But getting there seems impossible.

I think some of it comes down to decision fatigue. Purging and decluttering involves making lots of decisions. I get stuck. I get overwhelmed. I quit.

Attacking paper clutter while a timer is going has helped.

When the timer goes off, I stop. It doesn’t matter if there were decisions I couldn’t make. It doesn’t matter if the job is done. I put in my time and made progress.

Maybe that approach will work in other areas, too.


What you can learn from my blogging fails

I love it when bloggers are transparent and generous.

These qualities vary from person to person, but they are characteristic of many successful bloggers.

And it isn’t always the success stories that are most instructive.

Sometimes it’s the fails.

My biggest fail in the last 6 months is trying to get an email list off the ground.

I’ve made two attempts and fallen flat on my face both times.

What’s the problem?

I get hung up on technical issues that prevent me from moving forward.

I can’t keep up with a regular posting schedule and still add something new.

I miss deadlines and get discouraged.

I don’t take into account busy seasons of the year when I can’t get much accomplished.

I’ve also struggled with finding clarity for my blog and staying focused.

So what can you and I learn from by blogging fails?

Learning what doesn’t work is a win.  

Thomas Edison is famous for realizing that every time he discovered which materials didn’t work to make a light bulb, he was one step closer to discovering what did.

Finding out what doesn’t work is valuable.

It’s not a failure if it’s a learning experience.

Run your own race.

This nugget from Jeff Goins  has been echoing in my head recently.

This is true even if your race has false starts. Even if people can see your fails. Being transparent and humble are both qualities that people admire.

I think comparing our lives to others is a bigger temptation than ever due to prolific social media.

Some blogs gain traction and a following and an income quickly.

Mine has not.

My blogging journey doesn’t look like anyone else’s. I’ve had a hard time getting clarity on why I’m writing and who I’m writing for. Progress has been slower than I’d hoped.

It’s okay if my journey looks different.  It’s okay if progress is slow.

I like reading Victoria from Snail Pace Transformations for this very reason. Slow progress is still progress. Moving forward inch by inch takes a clear vision and tons of perseverance.

Don’t beat yourself up for missing goals.

It’s better than not trying at all.

It’s the man in the arena who will get criticized, not the spectator on the sidelines.

Sometimes failing means you’re trying. Trying is commendable.

Failure is not final. Keep getting up.

It’s hard to keep running after a fall.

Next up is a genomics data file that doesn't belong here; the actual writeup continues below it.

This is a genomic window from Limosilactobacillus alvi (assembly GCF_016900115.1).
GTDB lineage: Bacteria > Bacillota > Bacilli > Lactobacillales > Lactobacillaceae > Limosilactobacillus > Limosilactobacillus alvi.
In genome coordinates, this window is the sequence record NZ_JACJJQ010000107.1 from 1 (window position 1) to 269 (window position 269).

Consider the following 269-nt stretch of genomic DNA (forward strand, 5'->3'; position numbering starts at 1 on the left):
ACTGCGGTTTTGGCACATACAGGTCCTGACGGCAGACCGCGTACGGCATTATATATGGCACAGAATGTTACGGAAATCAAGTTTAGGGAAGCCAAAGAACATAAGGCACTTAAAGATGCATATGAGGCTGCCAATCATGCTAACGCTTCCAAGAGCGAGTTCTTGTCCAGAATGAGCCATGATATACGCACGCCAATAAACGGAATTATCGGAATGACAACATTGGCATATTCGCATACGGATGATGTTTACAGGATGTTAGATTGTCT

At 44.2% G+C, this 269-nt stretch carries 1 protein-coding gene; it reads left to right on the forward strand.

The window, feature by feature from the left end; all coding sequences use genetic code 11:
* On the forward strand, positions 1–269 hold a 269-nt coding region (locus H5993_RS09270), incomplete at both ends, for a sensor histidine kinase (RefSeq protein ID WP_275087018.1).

But getting up is critical.

You can’t finish the race if you don’t get up.

You can’t run your own race if you don’t get up.

Don’t lose heart.  Don’t stay down.  Slow and steady wins.




Five Minute Friday: Motivate

I’ve missed Five Minute Friday.  It’s good to be back.

Linking up with Kate Motaung and the FMF community.

I’ve fallen off the exercise bandwagon countless times. Also, countless times I’ve started new programs.

So, I didn’t anticipate that this time would be so hard.

Just like a rocket leaving earth’s gravity, getting started takes more momentum than continuing on.

It took a lot of pieces to get a new exercise program off the ground this time.

I needed a strong why to overcome resistance.

I needed help overcoming the technical obstacles.

I needed new shoes.

I needed to work and re-work my schedule (and re-work it again) to pull it off.

I needed a time-bound goal to work for: running a 5K on March 25th.

Motivate has a lot of components. I forgot how complex it was.


Books for Intro to Missions Students

Book List for Intro to World Missions 

When Pete taught Intro to World Missions, I made a book list of recommended books for his class.  Most of these are life long favorites that I recommend repeatedly.

Missionary Biographies

Brucko by Bruce Olson

Nineteen year old Bruce Olson lives with a stone age tribe to bring them the gospel.

Don’t Let the Goats Eat the Loquat Trees by Thomas Hale

Medical missionaries in Nepal. Humorous, well-written stories about culture and personal growth.

On the Far Side of Liglig Mountatin by Thomas Hale

More stories of medical missions in Nepal.

Through Gates of Splendor by Elisabeth Elliott

Five missionaries were martyred in Ecuador while trying to reach a savage tribe.  Written by the widow of one of the martyrs.

A Chance to Die by Elisabeth Elliott

The story of Amy Carmichal, missionary to India who rescued girls from the atrocities of the Hinduism.

And the Word Came with Power by Joann Shetler

Wycliffe Bible Translator in the Philippines explains about culture and spiritual lessons.

God’s Smuggler by Brother Andrew

One man’s experiences getting God’s Word into Communist Russia.

Other Biographies

The Hiding Place by Corrie Ten Boom

A Christian family in Holland hides Jews from the Nazis.  Stories of imprisonment and forgiveness.

Joni by Joni Eareckson

A diving accident at age 17 leaves Joni a quadriplegic.  Her spiritual journey.

The Heavenly Man by Brother Yun and Paul Hattaway

A Christian pastor in China sees God work miracles in the midst of harsh persecution.

Seeking Allah, Finding Jesus by Nabeel Quereshi

Nabeel’s spiritual journey growing up in a devout Muslim home and confronting the realities of Chrisitanity.

Gifted Hands by Ben Carson